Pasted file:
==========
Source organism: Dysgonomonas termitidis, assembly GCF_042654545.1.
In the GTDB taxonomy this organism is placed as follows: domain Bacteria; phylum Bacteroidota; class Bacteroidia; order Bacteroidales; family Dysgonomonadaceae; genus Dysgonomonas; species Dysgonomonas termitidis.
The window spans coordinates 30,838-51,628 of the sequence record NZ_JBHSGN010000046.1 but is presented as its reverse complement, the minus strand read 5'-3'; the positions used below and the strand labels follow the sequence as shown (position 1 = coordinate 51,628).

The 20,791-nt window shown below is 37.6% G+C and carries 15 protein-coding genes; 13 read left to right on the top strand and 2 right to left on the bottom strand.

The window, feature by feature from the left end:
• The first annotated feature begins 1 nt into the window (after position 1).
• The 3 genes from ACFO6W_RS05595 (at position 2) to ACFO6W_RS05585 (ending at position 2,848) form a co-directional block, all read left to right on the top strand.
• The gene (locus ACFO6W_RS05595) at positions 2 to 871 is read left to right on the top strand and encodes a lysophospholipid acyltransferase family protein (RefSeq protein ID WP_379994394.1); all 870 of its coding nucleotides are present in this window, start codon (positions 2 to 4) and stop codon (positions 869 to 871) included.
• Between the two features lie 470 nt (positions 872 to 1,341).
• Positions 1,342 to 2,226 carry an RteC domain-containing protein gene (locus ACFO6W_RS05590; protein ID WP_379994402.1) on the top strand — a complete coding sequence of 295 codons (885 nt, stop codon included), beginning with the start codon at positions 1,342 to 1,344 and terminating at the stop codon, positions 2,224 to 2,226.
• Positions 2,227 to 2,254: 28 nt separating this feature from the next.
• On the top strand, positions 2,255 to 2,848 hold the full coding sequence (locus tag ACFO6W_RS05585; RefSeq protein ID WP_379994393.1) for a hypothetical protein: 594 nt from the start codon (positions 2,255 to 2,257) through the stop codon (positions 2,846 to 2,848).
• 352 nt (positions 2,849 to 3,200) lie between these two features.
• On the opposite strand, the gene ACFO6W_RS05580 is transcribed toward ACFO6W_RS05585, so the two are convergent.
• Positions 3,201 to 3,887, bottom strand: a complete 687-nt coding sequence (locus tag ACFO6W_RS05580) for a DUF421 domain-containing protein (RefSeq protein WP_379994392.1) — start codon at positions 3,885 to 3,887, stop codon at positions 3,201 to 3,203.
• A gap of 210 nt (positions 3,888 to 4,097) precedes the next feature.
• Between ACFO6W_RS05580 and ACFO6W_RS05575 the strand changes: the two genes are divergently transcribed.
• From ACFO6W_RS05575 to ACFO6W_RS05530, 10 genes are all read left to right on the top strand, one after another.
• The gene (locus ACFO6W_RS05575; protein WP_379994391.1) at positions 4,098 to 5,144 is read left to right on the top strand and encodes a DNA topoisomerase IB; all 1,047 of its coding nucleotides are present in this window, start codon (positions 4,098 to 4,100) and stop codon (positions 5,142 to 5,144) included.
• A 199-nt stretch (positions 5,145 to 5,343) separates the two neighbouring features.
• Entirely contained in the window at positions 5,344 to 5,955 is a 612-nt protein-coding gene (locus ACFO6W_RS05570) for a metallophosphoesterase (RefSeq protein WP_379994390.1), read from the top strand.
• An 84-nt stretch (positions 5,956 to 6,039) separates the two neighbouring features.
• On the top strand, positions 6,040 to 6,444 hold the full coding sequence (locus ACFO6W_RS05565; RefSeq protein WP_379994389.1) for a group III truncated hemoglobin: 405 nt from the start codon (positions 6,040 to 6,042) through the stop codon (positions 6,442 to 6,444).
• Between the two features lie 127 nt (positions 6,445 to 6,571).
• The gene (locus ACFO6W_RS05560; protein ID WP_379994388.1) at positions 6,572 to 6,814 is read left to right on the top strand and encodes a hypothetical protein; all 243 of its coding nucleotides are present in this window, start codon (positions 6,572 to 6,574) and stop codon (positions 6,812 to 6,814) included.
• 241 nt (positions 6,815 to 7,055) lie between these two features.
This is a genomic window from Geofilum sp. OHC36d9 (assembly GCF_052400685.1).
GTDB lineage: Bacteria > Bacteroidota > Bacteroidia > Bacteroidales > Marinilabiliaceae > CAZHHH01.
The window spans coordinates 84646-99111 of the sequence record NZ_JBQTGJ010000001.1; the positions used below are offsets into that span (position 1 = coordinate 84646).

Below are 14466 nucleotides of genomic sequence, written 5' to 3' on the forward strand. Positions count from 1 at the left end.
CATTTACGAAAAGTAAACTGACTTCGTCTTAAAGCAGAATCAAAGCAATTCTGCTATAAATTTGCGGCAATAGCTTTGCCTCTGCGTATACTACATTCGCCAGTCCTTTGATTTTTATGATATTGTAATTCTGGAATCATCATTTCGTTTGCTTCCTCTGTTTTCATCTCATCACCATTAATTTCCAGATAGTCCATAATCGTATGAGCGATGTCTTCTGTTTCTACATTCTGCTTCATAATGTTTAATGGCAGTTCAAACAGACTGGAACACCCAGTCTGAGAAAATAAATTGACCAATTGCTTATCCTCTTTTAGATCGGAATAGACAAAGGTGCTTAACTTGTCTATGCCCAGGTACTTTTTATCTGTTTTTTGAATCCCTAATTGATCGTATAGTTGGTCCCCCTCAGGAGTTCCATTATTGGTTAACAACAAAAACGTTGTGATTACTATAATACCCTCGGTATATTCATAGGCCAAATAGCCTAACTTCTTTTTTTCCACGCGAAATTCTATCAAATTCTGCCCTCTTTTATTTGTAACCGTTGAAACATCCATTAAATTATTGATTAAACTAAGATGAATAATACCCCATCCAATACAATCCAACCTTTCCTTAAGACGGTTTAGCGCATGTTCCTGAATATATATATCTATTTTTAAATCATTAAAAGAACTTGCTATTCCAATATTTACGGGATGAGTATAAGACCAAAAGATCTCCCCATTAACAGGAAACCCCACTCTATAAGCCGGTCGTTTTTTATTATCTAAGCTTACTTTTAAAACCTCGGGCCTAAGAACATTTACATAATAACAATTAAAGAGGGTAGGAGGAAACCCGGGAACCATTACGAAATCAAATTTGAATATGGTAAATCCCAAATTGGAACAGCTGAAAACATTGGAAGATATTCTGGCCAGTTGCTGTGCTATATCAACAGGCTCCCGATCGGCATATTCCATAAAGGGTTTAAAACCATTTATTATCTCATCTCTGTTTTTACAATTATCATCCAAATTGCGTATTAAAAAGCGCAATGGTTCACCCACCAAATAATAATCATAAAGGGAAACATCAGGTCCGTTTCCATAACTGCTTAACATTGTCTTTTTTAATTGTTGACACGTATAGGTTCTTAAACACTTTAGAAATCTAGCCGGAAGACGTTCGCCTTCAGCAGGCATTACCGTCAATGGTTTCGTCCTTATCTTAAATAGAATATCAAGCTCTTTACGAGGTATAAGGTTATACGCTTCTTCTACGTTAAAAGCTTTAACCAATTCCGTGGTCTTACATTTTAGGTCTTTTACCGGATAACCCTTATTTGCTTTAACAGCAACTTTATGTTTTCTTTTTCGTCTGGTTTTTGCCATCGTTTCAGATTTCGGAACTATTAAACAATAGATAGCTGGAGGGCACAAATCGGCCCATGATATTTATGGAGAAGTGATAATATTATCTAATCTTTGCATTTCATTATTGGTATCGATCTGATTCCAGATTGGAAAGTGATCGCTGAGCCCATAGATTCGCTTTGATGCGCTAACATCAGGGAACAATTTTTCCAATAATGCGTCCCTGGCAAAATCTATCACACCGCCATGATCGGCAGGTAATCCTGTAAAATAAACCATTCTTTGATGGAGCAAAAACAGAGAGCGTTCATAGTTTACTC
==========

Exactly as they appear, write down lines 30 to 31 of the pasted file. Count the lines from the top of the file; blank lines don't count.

Below are 14466 nucleotides of genomic sequence, written 5' to 3' on the forward strand. Positions count from 1 at the left end.
CATTTACGAAAAGTAAACTGACTTCGTCTTAAAGCAGAATCAAAGCAATTCTGCTATAAATTTGCGGCAATAGCTTTGCCTCTGCGTATACTACATTCGCCAGTCCTTTGATTTTTATGATATTGTAATTCTGGAATCATCATTTCGTTTGCTTCCTCTGTTTTCATCTCATCACCATTAATTTCCAGATAGTCCATAATCGTATGAGCGATGTCTTCTGTTTCTACATTCTGCTTCATAATGTTTAATGGCAGTTCAAACAGACTGGAACACCCAGTCTGAGAAAATAAATTGACCAATTGCTTATCCTCTTTTAGATCGGAATAGACAAAGGTGCTTAACTTGTCTATGCCCAGGTACTTTTTATCTGTTTTTTGAATCCCTAATTGATCGTATAGTTGGTCCCCCTCAGGAGTTCCATTATTGGTTAACAACAAAAACGTTGTGATTACTATAATACCCTCGGTATATTCATAGGCCAAATAGCCTAACTTCTTTTTTTCCACGCGAAATTCTATCAAATTCTGCCCTCTTTTATTTGTAACCGTTGAAACATCCATTAAATTATTGATTAAACTAAGATGAATAATACCCCATCCAATACAATCCAACCTTTCCTTAAGACGGTTTAGCGCATGTTCCTGAATATATATATCTATTTTTAAATCATTAAAAGAACTTGCTATTCCAATATTTACGGGATGAGTATAAGACCAAAAGATCTCCCCATTAACAGGAAACCCCACTCTATAAGCCGGTCGTTTTTTATTATCTAAGCTTACTTTTAAAACCTCGGGCCTAAGAACATTTACATAATAACAATTAAAGAGGGTAGGAGGAAACCCGGGAACCATTACGAAATCAAATTTGAATATGGTAAATCCCAAATTGGAACAGCTGAAAACATTGGAAGATATTCTGGCCAGTTGCTGTGCTATATCAACAGGCTCCCGATCGGCATATTCCATAAAGGGTTTAAAACCATTTATTATCTCATCTCTGTTTTTACAATTATCATCCAAATTGCGTATTAAAAAGCGCAATGGTTCACCCACCAAATAATAATCATAAAGGGAAACATCAGGTCCGTTTCCATAACTGCTTAACATTGTCTTTTTTAATTGTTGACACGTATAGGTTCTTAAACACTTTAGAAATCTAGCCGGAAGACGTTCGCCTTCAGCAGGCATTACCGTCAATGGTTTCGTCCTTATCTTAAATAGAATATCAAGCTCTTTACGAGGTATAAGGTTATACGCTTCTTCTACGTTAAAAGCTTTAACCAATTCCGTGGTCTTACATTTTAGGTCTTTTACCGGATAACCCTTATTTGCTTTAACAGCAACTTTATGTTTTCTTTTTCGTCTGGTTTTTGCCATCGTTTCAGATTTCGGAACTATTAAACAATAGATAGCTGGAGGGCACAAATCGGCCCATGATATTTATGGAGAAGTGATAATATTATCTAATCTTTGCATTTCATTATTGGTATCGATCTGATTCCAGATTGGAAAGTGATCGCTGAGCCCATAGATTCGCTTTGATGCGCTAACATCAGGGAACAATTTTTCCAATAATGCGTCCCTGGCAAAATCTATCACACCGCCATGATCGGCAGGTAATCCTGTAAAATAAACCATTCTTTGATGGAGCAAAAACAGAGAGCGTTCATAGTTTACTC